The Data-driven Economy: Implications for Canada’s Economic Strategy


A version of this policy brief was first published by the Centre for International Governance Innovation, copyright 2019.

The modern knowledge-based and data-driven economy features powerful incentives for strategic trade and investment behaviour, modifies the division of labour between the public and private sectors, expands the contribution of economic rents to prosperity, and poses challenges to the effective participation of small open economies given the “winner-take-most” economics that underpins the emergence of superstar firms.  These features have contributed to the emergence of trade and technology frictions and also forced the reassessment of traditional views of economic policy.  This policy brief speaks to the G20 role in helping sustain global economic cooperation by shedding light on the policy reforms that the new economic conditions demand at the national economy level and thus focussing attention on how these can be accommodated at the international level.


Machine Learning and the Acceleration of Change

The evolution of the economy since the industrial revolution has featured three accelerations in the pace of innovation: first, through the knowledge spillovers within industrial districts that, in effect, triggered chain reaction innovation and changed the innovation dynamic from sporadic to continuous, driving the industrial revolution; then, by the industrialization of research and development (R&D), which underpinned the knowledge-based economy as innovation shifted from intuition and inspiration to industrialized exploration of innovation possibilities; and, now, by the industrialization of learning through machine learning.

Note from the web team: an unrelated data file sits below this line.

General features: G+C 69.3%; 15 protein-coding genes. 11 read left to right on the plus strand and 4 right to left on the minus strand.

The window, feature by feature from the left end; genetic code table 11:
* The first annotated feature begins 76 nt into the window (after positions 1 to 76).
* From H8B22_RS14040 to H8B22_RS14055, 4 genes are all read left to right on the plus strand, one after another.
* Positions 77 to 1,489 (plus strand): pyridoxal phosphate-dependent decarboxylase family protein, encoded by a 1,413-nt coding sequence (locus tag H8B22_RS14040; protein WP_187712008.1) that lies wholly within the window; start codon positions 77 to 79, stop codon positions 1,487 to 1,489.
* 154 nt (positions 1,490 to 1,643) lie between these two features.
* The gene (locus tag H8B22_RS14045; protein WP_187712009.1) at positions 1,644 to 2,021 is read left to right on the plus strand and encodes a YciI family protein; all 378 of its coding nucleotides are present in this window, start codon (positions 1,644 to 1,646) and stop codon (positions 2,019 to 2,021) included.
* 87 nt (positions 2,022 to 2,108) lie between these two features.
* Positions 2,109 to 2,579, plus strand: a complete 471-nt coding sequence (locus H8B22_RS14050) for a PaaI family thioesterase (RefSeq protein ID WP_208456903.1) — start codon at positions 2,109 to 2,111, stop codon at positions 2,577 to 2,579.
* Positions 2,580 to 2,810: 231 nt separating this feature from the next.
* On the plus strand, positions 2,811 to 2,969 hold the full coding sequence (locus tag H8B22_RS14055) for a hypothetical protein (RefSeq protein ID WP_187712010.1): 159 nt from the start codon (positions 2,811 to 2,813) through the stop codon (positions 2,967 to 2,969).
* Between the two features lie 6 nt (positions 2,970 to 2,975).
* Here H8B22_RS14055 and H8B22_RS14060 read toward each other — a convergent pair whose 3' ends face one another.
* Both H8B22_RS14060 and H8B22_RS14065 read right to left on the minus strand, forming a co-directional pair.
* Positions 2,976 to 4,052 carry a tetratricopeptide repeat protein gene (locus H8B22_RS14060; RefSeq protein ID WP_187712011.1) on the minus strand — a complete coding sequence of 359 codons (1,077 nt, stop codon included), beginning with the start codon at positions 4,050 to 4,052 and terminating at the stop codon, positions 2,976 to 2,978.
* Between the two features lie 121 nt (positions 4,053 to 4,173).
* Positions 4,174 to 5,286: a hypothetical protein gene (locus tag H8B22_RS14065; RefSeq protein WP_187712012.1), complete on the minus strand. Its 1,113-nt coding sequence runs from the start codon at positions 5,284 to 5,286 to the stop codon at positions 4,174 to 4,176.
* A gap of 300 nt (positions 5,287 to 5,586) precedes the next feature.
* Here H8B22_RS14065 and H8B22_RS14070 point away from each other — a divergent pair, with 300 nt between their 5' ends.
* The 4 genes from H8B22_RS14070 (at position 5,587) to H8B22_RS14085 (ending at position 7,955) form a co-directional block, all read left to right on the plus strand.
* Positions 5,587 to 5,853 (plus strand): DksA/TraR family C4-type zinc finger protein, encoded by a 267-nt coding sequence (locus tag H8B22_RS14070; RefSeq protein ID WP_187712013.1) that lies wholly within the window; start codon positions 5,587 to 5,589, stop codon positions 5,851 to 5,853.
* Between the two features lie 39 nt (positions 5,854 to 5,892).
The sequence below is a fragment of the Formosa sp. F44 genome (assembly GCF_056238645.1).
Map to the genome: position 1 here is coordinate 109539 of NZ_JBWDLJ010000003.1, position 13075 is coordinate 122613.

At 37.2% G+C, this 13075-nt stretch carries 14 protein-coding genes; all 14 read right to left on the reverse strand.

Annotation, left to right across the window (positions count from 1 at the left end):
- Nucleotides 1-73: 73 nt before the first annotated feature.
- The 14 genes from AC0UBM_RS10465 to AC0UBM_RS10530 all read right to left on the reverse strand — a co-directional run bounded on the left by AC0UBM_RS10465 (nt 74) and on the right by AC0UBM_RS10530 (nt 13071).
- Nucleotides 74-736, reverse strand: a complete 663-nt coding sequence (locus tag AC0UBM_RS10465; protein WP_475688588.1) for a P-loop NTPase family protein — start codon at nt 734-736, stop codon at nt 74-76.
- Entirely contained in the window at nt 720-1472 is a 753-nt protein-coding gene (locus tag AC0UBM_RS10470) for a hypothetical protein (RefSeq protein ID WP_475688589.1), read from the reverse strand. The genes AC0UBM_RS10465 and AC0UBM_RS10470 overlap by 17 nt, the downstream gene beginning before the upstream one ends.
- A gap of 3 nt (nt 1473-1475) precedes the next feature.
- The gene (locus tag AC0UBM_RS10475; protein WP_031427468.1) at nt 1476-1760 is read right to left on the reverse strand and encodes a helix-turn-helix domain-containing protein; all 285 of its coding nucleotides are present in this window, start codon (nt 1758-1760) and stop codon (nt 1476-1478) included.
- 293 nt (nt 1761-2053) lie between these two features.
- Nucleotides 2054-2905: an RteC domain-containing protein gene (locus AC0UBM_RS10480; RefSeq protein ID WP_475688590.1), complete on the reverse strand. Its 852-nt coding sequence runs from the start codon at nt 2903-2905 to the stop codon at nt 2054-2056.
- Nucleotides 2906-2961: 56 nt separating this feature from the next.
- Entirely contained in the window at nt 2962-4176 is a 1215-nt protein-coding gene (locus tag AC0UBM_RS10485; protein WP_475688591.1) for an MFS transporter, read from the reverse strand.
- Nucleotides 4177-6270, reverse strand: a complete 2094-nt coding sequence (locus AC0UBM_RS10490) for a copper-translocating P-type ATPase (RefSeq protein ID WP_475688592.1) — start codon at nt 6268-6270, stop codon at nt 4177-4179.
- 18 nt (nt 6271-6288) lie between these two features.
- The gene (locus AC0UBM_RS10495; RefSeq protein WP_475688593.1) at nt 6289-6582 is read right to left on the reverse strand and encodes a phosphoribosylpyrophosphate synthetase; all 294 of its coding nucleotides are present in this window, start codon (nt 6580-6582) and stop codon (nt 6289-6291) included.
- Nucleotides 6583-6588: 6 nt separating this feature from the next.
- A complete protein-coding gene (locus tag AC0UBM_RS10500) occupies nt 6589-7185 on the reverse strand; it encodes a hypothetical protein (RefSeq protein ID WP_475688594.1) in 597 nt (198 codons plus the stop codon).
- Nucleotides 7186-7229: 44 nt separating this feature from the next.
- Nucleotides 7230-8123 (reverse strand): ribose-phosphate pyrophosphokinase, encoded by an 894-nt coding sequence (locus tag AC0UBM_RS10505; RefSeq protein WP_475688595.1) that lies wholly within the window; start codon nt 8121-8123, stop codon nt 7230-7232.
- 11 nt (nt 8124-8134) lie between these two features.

Acceleration due to machine learning is best illustrated by the experience of first training a computer to play Go based on human strategies and then allowing a computer to learn by playing against itself, telescoping hundreds of years of play into mere days. The second-generation version beat the first version 100–0 in match play. Similar techniques are being applied to much more complex game situations: for example, recently, an artificial intelligence (AI) that trained for 10 months, playing the equivalent of 45,000 years of the video game Dota 2 against versions of itself, beat a champion team of human players (Simonite 2019). Machine learning is also being turned on to optimize the process of selecting algorithms. Accordingly, we can expect to see an accelerated pace of disruptive innovation.

By the same token, investment horizons for private capital are being shortened. This affects the risk/return calculus for firms considering investments that involve longer payback periods or feature greater uncertainty. The rise in uncertainty due to acceleration of change means that the real option value of waiting for more information before committing to investments (Dixit and Pindyck 1994) has risen in the data-driven economy, leaving potentially valuable investments on the table. These investment opportunities will be taken up by either the state, which invests on the basis of low social discount rates, or by the mega-wealthy, for whom the risk concerns shrink into insignificance.